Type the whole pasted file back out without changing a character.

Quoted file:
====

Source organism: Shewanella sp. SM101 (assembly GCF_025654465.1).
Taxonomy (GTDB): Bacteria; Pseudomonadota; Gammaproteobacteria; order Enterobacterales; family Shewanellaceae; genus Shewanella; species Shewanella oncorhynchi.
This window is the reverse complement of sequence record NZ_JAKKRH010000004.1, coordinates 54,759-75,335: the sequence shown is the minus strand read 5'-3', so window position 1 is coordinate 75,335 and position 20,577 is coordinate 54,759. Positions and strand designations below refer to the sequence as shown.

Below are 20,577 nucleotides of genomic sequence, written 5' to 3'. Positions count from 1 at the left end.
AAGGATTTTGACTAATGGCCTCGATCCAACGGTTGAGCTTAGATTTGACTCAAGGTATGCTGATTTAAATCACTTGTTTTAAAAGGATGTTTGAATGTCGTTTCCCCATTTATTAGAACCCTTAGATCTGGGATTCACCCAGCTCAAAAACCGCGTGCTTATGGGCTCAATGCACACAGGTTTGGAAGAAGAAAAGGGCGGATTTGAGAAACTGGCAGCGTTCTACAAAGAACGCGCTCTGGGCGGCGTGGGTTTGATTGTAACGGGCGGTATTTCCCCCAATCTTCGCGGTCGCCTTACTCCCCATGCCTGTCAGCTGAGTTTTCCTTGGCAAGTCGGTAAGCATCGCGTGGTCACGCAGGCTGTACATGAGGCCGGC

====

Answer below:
Source organism: Shewanella sp. SM101 (assembly GCF_025654465.1).
Taxonomy (GTDB): Bacteria; Pseudomonadota; Gammaproteobacteria; order Enterobacterales; family Shewanellaceae; genus Shewanella; species Shewanella oncorhynchi.
This window is the reverse complement of sequence record NZ_JAKKRH010000004.1, coordinates 54,759-75,335: the sequence shown is the minus strand read 5'-3', so window position 1 is coordinate 75,335 and position 20,577 is coordinate 54,759. Positions and strand designations below refer to the sequence as shown.

Below are 20,577 nucleotides of genomic sequence, written 5' to 3'. Positions count from 1 at the left end.
AAGGATTTTGACTAATGGCCTCGATCCAACGGTTGAGCTTAGATTTGACTCAAGGTATGCTGATTTAAATCACTTGTTTTAAAAGGATGTTTGAATGTCGTTTCCCCATTTATTAGAACCCTTAGATCTGGGATTCACCCAGCTCAAAAACCGCGTGCTTATGGGCTCAATGCACACAGGTTTGGAAGAAGAAAAGGGCGGATTTGAGAAACTGGCAGCGTTCTACAAAGAACGCGCTCTGGGCGGCGTGGGTTTGATTGTAACGGGCGGTATTTCCCCCAATCTTCGCGGTCGCCTTACTCCCCATGCCTGTCAGCTGAGTTTTCCTTGGCAAGTCGGTAAGCATCGCGTGGTCACGCAGGCTGTACATGAGGCCGGC